Milan is a city in northern Italy, capital of Lombardy, the second-most populous city in Italy after Rome, with the city proper having a population of 1,372,810 while its metropolitan city has a population of 3,245,308. Its continuously built-up urban area has a population estimated to be about 5,270,000 over 1,891 square kilometres; the wider Milan metropolitan area, known as Greater Milan, is a polycentric metropolitan region that extends over central Lombardy and eastern Piedmont and which counts an estimated total population of 7.5 million, making it by far the largest metropolitan area in Italy and the 54th largest in the world. Milan served as capital of the Western Roman Empire from 286 to 402 and the Duchy of Milan during the medieval period and early modern age. Milan is considered a leading alpha global city, with strengths in the field of the art, design, entertainment, finance, media, services and tourism, its business district hosts Italy's stock exchange and the headquarters of national and international banks and companies.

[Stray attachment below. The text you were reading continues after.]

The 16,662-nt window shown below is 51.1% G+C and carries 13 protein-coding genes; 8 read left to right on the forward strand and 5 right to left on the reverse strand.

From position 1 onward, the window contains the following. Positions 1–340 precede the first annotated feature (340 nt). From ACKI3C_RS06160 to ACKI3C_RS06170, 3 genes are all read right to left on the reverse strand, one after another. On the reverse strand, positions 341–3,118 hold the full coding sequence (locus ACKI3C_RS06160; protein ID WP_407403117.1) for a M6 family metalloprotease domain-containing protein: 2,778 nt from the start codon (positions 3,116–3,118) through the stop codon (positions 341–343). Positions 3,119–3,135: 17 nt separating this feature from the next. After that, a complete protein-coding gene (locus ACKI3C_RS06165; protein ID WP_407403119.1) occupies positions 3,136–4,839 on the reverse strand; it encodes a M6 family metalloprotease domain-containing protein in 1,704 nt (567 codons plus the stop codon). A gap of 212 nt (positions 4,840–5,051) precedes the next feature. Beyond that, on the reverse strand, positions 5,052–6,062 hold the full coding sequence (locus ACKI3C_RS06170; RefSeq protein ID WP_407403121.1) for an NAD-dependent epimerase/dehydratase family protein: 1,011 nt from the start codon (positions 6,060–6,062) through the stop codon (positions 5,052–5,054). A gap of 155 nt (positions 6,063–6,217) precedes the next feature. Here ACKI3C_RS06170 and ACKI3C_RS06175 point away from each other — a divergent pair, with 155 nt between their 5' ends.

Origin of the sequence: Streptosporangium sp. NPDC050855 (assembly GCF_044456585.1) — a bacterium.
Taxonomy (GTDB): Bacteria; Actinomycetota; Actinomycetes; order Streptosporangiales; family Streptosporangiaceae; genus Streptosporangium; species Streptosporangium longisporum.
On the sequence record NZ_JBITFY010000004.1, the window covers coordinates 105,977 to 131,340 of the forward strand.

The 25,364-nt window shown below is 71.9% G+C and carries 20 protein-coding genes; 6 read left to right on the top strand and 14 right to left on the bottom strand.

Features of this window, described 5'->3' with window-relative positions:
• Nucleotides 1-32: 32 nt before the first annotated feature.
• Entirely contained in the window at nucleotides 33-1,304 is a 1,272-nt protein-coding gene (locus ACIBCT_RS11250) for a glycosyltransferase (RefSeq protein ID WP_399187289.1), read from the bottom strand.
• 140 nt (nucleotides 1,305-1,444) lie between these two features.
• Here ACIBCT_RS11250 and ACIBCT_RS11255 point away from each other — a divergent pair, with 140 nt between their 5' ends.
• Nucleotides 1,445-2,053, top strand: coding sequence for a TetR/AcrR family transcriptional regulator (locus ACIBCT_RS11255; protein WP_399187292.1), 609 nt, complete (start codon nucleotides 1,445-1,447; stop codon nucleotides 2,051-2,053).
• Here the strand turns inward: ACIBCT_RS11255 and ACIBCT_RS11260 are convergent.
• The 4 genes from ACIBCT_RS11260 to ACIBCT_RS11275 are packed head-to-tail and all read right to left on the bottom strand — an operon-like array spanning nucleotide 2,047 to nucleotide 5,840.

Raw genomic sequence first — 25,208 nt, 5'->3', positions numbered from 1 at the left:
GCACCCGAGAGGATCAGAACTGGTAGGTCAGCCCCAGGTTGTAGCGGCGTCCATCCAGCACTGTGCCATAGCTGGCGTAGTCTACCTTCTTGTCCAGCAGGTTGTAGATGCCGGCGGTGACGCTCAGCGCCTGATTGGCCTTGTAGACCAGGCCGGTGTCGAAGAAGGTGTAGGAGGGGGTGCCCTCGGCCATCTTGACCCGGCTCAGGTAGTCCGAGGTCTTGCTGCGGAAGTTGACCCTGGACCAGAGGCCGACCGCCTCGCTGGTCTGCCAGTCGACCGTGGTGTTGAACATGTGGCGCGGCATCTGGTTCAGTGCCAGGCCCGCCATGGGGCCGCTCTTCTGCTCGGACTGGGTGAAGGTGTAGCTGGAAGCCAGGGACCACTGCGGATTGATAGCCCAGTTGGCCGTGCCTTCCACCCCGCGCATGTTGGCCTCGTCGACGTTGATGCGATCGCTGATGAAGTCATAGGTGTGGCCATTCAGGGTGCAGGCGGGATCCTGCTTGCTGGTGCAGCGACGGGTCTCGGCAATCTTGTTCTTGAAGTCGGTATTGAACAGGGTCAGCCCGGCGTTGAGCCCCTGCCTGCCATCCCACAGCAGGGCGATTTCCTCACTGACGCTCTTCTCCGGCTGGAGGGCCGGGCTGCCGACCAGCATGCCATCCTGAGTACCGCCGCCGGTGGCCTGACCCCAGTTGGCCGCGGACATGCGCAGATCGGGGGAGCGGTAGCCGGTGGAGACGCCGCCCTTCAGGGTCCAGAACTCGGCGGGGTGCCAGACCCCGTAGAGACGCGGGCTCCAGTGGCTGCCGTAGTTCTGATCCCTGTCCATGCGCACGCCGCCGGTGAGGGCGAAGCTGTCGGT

In terms of GDP, it has the third-largest economy among European cities after Paris and London, but the fastest in growth among the three, is the wealthiest among European non-capital cities. Milan is considered part of the Blue Banana and one of the "Four Motors for Europe"; the city has been recognized as one of the world's four fashion capitals thanks to several international events and fairs, including Milan Fashion Week and the Milan Furniture Fair, which are among the world's biggest in terms of revenue and growth. It hosted the Universal Exposition in 1906 and 2015; the city hosts numerous cultural institutions and universities, with 11% of the national total enrolled students. Milan is the destination of 8 million overseas visitors every year, attracted by its museums and art galleries that boast some of the most important collections in the world, including major works by Leonardo da Vinci; the city is served by a large number of luxury hotels and is the fifth-most starred in the world by Michelin Guide.